Rescue workers dug desperately for survivors on Sunday and hospitals
struggled to cope with the thousands of injured, a day after an earthquake
killed more than 4,600 people on Indonesia's Java island.
Victims are treated outside a
hospital after a strong earthquake in Yogyakarta, Central Java, Indonesia,
Saturday, May 27, 2006. A powerful earthquake rocked Indonesia's Central
Java province early Saturday, flattening buildings and killing at least 4,
600 people, hospitals and officials said.
Up to 20,000 had been injured and
more than 100,000 have been left homeless, UNICEF (the U.N. Children's Fund)
spokesman John Budd told Reuters, but he said figures were still sketchy.
"Nobody really knows for sure simply because a lot of people were actually
evacuated out ... in order to be treated and a lot of people who are injured
have been turned away," Budd said.
Trucks full of volunteers from Indonesian political parties and Islamic
groups, as well as military vehicles carrying soldiers, headed south from the
ancient royal city of Yogyakarta to Bantul, hardest hit by the quake, to help in
"Kopassus (special forces troops) and Indonesian Red Cross volunteers are
trying to comb through rubble because thousands of houses are damaged and people
may still be trapped beneath them," Ghozali Situmorang, director general of aid
management for the national social department, told Yogyakarta radio.
Medical supplies and body bags were arriving at the airport of Yogyakarta,
about 25 km (16 miles) from the Indian Ocean coast where Saturday's 6.3
magnitude quake was centered just offshore.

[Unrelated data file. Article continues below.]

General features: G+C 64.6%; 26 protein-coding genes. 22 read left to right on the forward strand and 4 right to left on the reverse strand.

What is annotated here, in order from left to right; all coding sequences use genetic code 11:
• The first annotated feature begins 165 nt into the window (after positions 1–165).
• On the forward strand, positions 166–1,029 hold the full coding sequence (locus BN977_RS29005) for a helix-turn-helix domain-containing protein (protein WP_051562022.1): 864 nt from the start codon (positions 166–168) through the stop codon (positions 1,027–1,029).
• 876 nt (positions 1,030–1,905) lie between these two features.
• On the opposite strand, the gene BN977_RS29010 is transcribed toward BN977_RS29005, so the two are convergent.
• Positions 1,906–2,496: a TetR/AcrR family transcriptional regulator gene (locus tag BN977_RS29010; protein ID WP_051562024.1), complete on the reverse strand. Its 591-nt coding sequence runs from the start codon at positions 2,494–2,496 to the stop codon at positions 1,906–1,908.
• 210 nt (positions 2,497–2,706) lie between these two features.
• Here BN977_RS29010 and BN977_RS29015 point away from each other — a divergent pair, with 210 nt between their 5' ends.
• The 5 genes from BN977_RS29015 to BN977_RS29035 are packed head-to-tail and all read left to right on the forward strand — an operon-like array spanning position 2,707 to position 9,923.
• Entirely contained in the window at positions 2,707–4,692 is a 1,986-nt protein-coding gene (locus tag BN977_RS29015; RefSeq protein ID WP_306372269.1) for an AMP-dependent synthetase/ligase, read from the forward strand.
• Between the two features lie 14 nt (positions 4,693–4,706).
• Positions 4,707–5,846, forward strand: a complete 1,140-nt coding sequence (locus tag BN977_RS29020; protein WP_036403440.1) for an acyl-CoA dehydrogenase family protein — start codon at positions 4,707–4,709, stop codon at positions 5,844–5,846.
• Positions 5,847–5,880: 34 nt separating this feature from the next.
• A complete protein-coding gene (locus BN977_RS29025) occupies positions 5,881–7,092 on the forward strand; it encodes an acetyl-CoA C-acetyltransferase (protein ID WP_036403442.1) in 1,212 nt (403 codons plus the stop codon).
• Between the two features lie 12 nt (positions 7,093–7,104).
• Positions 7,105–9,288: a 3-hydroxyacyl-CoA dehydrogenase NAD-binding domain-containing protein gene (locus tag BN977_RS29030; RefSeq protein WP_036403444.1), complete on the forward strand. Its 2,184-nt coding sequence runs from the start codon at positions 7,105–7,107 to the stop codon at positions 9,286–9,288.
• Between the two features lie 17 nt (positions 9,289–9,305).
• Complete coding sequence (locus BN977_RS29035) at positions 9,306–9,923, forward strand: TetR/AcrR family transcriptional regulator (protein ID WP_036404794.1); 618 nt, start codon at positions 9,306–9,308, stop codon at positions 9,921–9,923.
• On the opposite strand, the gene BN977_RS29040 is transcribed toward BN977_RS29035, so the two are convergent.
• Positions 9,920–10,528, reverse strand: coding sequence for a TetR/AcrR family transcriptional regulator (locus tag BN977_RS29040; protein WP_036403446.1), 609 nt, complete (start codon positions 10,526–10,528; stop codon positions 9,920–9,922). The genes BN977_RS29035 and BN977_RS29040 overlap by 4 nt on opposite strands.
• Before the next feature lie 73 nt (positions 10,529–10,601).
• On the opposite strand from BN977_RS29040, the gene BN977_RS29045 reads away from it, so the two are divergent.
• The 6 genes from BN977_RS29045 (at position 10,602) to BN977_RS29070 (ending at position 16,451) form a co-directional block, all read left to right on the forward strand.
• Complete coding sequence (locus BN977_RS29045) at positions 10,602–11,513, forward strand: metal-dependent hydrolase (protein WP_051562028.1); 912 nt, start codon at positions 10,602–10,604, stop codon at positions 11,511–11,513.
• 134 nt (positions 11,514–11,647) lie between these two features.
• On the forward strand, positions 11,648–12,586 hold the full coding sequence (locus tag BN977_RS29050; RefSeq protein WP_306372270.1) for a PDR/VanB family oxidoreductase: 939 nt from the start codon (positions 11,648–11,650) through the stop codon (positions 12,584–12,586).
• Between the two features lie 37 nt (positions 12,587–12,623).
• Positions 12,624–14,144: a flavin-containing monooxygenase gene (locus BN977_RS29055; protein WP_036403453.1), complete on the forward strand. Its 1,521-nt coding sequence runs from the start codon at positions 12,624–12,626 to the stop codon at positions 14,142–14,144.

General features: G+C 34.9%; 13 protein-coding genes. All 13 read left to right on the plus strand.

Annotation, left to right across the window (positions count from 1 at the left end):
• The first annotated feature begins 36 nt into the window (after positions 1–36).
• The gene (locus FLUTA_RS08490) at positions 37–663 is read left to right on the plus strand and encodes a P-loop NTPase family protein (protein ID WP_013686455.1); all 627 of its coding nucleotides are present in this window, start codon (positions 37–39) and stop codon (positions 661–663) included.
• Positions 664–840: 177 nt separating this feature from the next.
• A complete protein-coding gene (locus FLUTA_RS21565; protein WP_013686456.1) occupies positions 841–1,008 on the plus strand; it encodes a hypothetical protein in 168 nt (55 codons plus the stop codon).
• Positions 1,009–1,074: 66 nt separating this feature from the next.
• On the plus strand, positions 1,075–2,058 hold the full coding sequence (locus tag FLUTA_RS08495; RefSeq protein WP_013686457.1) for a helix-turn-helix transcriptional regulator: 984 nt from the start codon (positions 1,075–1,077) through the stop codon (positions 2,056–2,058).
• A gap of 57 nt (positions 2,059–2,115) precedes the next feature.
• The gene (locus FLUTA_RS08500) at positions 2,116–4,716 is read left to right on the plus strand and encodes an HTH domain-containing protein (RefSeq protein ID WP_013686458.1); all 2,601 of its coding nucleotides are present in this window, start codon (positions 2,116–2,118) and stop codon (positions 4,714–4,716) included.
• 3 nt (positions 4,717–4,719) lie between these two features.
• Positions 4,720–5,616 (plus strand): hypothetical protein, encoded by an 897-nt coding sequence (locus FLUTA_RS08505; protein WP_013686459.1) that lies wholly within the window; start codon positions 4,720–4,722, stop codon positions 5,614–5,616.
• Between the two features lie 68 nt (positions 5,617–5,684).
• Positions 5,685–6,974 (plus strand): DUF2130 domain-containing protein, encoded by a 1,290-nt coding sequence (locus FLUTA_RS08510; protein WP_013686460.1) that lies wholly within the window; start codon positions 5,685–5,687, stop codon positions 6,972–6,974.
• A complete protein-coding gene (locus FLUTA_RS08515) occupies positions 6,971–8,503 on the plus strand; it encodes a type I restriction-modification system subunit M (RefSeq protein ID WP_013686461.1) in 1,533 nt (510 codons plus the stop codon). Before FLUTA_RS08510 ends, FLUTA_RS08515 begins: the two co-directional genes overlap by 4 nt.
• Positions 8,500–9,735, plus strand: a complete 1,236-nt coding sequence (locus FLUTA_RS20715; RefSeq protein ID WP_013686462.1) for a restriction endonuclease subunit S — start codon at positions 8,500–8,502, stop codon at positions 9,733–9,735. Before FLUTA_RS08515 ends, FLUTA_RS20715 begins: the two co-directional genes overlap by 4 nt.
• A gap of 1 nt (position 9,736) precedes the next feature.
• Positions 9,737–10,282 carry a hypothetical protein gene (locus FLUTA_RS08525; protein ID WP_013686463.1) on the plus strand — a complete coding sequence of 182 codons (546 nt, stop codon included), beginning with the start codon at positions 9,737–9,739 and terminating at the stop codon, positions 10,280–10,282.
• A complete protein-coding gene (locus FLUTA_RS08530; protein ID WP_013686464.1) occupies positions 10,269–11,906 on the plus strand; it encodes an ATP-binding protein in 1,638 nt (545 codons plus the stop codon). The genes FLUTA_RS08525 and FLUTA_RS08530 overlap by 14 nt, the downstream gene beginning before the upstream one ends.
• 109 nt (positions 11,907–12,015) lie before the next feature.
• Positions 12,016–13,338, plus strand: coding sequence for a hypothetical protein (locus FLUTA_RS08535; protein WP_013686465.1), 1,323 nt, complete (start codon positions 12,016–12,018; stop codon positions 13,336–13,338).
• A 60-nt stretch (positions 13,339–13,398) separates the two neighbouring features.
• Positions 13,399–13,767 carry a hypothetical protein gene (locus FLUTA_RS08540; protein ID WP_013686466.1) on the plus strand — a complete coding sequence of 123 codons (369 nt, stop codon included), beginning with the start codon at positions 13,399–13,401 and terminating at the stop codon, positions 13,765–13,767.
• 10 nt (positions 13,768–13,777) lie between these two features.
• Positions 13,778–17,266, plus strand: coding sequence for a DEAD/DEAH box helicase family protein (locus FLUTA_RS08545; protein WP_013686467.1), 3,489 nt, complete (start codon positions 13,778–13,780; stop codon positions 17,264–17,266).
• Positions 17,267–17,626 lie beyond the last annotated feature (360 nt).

A vulcanologist said the quake had heightened volcanic activity at nearby
Mount Merapi, a volcano experts believe may be about to erupt. Merapi has been
rumbling for weeks and sporadically emitting hot lava and highly toxic hot gas.
The official death toll jumped to 4,611 on Sunday night, said the Social
Affairs Ministry's disaster task force.
In the Bantul area, which accounted for more than 2,000 of the deaths and
where most buildings were flattened, makeshift plastic tents dotted the roads.
In the afternoon heat Sugiyo picked through the remnants of his brick home.
He had been trapped with his family before being rescued by other village
residents. His mother was killed.
"I found my motorcycle but it was destroyed, then I found the cupboard but it
was broken too," said Sugiyo.
But his face lit up as he spotted a pink box containing diapers and baby
clothes. "This is for my 2-year-old daughter," he said holding the box tightly
in his arms.
Throughout the disaster-struck region, authorities struggled to deliver aid.
"The problem now is that we are still short of tents, many people are still
living on the streets or open areas," said Suseno, a field officer of the
Yogyakarta disaster task force.
Clean water was another problem, officials said. In Bantul all 12 water
distribution systems had been either knocked out completely or were not working
properly, UNICEF'S Budd said.